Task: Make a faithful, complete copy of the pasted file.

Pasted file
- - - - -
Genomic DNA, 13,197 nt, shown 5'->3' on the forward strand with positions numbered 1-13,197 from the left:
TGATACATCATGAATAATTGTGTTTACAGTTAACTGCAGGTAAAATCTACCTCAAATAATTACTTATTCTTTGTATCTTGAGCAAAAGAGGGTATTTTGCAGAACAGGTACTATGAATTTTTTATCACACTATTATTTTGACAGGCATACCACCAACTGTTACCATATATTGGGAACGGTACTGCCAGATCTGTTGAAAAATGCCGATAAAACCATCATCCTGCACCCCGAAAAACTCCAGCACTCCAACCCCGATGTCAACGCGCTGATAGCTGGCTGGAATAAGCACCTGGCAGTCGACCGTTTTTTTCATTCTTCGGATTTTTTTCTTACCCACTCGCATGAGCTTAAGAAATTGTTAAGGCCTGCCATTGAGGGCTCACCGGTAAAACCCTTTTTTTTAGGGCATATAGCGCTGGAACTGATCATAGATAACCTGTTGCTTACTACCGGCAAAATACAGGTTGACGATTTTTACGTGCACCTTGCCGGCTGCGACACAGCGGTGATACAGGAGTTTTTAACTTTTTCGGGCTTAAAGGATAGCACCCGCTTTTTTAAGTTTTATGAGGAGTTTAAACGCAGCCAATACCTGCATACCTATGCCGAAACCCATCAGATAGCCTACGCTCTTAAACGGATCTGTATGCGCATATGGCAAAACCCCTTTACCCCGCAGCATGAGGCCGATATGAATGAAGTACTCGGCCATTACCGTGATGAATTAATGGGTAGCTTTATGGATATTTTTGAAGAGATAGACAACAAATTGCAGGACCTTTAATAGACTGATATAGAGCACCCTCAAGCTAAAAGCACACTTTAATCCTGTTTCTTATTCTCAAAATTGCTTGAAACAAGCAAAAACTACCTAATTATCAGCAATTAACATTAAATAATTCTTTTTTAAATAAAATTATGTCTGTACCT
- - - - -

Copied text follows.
Genomic DNA, 13,197 nt, shown 5'->3' on the forward strand with positions numbered 1-13,197 from the left:
TGATACATCATGAATAATTGTGTTTACAGTTAACTGCAGGTAAAATCTACCTCAAATAATTACTTATTCTTTGTATCTTGAGCAAAAGAGGGTATTTTGCAGAACAGGTACTATGAATTTTTTATCACACTATTATTTTGACAGGCATACCACCAACTGTTACCATATATTGGGAACGGTACTGCCAGATCTGTTGAAAAATGCCGATAAAACCATCATCCTGCACCCCGAAAAACTCCAGCACTCCAACCCCGATGTCAACGCGCTGATAGCTGGCTGGAATAAGCACCTGGCAGTCGACCGTTTTTTTCATTCTTCGGATTTTTTTCTTACCCACTCGCATGAGCTTAAGAAATTGTTAAGGCCTGCCATTGAGGGCTCACCGGTAAAACCCTTTTTTTTAGGGCATATAGCGCTGGAACTGATCATAGATAACCTGTTGCTTACTACCGGCAAAATACAGGTTGACGATTTTTACGTGCACCTTGCCGGCTGCGACACAGCGGTGATACAGGAGTTTTTAACTTTTTCGGGCTTAAAGGATAGCACCCGCTTTTTTAAGTTTTATGAGGAGTTTAAACGCAGCCAATACCTGCATACCTATGCCGAAACCCATCAGATAGCCTACGCTCTTAAACGGATCTGTATGCGCATATGGCAAAACCCCTTTACCCCGCAGCATGAGGCCGATATGAATGAAGTACTCGGCCATTACCGTGATGAATTAATGGGTAGCTTTATGGATATTTTTGAAGAGATAGACAACAAATTGCAGGACCTTTAATAGACTGATATAGAGCACCCTCAAGCTAAAAGCACACTTTAATCCTGTTTCTTATTCTCAAAATTGCTTGAAACAAGCAAAAACTACCTAATTATCAGCAATTAACATTAAATAATTCTTTTTTAAATAAAATTATGTCTGTACCT